3 Tests Every Business Partner Should Pass

3 Tests Every Business Partner Should Pass

When your startup is in its infancy, you will be spending countless hours on the phone, emailing, and staying up late trying to get it off the ground. If you have a business partner, that person can either make or break your progress depending on how well you choose someone who will work by your side.

It’s imperative that you really consider these three points below to help you choose the best possible partner to help you launch your startup. Life as an entrepreneur can be fragile at times, so you need a co-captain who has proven they can push through when you can’t see the light at the end of the tunnel.

1. The Spouse Test. Your chances of success are much higher if you choose someone who has the qualities that complement your own. Much like you would choose (or have chosen) a spouse. A person who is detail-oriented and very specific about best practices will pair well with someone who is a master networker or brainstormer. When you choose this way, the division of responsibilities won’t be such a blurred attempt at accomplishing a task since it will be clear who should handle what.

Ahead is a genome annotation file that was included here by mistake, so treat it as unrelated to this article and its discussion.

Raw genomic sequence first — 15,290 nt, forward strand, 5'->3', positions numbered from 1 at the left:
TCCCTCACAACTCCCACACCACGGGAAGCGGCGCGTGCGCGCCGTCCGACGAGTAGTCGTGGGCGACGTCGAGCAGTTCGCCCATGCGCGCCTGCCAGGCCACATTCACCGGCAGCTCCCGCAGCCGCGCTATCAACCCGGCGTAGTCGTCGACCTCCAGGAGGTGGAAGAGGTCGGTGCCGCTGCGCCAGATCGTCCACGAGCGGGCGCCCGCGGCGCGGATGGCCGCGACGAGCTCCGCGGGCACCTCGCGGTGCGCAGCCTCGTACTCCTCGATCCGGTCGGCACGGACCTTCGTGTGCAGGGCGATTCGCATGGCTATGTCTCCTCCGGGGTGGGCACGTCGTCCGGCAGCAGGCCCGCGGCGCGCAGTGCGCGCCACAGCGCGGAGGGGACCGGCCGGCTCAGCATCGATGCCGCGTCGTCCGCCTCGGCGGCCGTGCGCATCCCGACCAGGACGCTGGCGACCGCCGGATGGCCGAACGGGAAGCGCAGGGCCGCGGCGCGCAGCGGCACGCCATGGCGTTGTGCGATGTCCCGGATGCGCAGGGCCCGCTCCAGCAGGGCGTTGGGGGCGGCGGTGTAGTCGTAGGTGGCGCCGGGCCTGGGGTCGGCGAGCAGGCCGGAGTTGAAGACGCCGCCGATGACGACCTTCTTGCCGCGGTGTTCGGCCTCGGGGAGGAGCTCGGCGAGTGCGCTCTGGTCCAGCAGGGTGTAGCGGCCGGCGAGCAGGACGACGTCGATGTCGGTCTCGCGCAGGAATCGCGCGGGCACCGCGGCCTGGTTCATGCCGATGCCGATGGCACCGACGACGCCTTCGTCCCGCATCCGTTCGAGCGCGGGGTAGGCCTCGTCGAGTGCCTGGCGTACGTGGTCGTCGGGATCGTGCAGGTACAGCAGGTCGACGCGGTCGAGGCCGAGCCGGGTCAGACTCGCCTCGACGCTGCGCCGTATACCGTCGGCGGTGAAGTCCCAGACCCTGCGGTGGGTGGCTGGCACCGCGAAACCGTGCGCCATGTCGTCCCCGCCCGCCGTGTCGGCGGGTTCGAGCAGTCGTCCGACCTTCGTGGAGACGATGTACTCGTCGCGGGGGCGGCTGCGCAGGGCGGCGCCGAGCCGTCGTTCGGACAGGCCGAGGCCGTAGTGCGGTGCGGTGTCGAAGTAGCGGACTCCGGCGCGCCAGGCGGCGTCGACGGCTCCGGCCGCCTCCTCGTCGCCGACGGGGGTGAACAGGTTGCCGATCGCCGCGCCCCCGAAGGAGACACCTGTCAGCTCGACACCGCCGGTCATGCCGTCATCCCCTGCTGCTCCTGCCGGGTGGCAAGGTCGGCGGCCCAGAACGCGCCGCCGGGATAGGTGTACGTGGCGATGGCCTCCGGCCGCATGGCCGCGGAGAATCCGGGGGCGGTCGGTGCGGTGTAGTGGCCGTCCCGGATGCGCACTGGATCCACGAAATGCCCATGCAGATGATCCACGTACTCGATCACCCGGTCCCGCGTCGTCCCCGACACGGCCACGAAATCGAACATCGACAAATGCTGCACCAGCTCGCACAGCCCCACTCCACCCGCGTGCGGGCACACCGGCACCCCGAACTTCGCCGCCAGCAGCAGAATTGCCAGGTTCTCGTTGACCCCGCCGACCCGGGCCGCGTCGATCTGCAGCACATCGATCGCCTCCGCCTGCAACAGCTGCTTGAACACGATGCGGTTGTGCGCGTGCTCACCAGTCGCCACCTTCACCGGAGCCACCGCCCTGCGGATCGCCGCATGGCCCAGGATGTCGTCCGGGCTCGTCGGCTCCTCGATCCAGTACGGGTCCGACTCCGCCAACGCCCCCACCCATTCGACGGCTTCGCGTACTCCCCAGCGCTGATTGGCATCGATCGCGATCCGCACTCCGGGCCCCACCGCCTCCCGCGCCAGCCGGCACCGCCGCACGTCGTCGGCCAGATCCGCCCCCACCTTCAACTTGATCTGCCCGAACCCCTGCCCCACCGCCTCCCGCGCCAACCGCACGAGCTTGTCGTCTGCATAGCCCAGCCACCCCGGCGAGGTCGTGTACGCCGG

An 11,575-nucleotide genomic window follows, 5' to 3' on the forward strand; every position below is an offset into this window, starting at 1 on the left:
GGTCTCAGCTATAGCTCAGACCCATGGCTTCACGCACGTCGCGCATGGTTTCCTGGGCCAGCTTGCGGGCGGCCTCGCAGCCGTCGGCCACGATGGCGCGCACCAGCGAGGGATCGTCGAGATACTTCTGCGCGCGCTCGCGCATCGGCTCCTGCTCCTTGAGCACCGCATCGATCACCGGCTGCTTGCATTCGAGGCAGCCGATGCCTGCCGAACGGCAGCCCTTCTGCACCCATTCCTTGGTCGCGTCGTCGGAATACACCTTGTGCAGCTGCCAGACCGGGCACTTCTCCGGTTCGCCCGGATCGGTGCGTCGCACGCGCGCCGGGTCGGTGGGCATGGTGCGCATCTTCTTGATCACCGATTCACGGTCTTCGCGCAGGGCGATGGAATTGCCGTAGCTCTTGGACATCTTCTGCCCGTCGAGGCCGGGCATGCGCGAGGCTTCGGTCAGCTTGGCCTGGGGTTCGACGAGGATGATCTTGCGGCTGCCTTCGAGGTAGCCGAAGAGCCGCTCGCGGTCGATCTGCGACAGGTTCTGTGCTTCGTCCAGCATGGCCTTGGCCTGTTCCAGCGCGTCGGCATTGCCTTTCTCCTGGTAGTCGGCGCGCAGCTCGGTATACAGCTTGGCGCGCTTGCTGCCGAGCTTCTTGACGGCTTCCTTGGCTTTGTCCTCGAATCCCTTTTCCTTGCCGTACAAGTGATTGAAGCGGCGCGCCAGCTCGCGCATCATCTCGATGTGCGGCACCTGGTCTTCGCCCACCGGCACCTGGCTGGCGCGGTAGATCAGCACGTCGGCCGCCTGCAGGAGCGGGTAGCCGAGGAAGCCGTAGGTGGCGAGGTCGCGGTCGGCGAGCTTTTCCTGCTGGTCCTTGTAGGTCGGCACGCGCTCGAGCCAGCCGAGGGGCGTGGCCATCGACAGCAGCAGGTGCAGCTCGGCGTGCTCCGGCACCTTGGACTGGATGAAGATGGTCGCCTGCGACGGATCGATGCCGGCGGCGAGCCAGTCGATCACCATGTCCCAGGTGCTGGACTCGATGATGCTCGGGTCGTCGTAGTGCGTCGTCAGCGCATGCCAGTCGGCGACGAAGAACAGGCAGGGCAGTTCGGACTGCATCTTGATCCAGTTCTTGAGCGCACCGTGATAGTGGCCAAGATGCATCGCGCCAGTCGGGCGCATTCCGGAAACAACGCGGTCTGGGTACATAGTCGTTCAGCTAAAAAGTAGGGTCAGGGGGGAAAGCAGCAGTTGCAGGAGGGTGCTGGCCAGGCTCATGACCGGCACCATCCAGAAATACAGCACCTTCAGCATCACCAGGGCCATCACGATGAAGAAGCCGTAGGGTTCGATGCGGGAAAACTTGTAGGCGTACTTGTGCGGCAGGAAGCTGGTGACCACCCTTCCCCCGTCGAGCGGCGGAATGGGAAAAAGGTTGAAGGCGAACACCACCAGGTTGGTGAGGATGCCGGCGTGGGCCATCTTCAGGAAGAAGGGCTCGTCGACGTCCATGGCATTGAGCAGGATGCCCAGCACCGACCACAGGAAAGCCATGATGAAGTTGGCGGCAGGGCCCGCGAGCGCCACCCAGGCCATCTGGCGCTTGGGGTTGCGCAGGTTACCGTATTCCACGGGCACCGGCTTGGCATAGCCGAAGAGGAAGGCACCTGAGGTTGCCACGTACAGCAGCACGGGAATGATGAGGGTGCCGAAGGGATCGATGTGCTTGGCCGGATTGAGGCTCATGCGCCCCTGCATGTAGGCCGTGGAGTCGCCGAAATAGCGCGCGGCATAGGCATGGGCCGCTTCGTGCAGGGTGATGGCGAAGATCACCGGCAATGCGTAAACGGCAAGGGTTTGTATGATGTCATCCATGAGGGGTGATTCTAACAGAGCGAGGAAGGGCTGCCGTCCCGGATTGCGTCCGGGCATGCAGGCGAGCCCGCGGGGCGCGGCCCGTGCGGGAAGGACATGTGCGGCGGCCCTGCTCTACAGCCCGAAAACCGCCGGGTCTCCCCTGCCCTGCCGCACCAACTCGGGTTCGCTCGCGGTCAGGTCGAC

2. The Houseguest Test. It goes without saying that you will be spending a lot of time with your business partner. Startups require relentless attention and late nights. If you can’t imagine putting up with this person as a houseguest for more than one night, chances are those personality conflicts will get in the way of working closely together. Best to choose someone who you can picture moving into your home indefinitely without any foreseeable issues.

3. The Friend Test. Choose someone who is a friend, but not your best friend. A working relationship is different than a social relationship. Work lets you see how the other hits deadlines, pitches ideas, and sells products. And when disagreements happen on the job, they aren’t loaded with the emotional baggage that comes with a long-term friendship. So try to look for someone outside your social circle. Before jumping in head first into a startup, try partnering on a smaller project to assess how well you work together.

Who of you have taken these points into consideration when choosing someone to work with? Did you find that it made your startup easier to launch? We’d love to hear your stories – leave us a comment!


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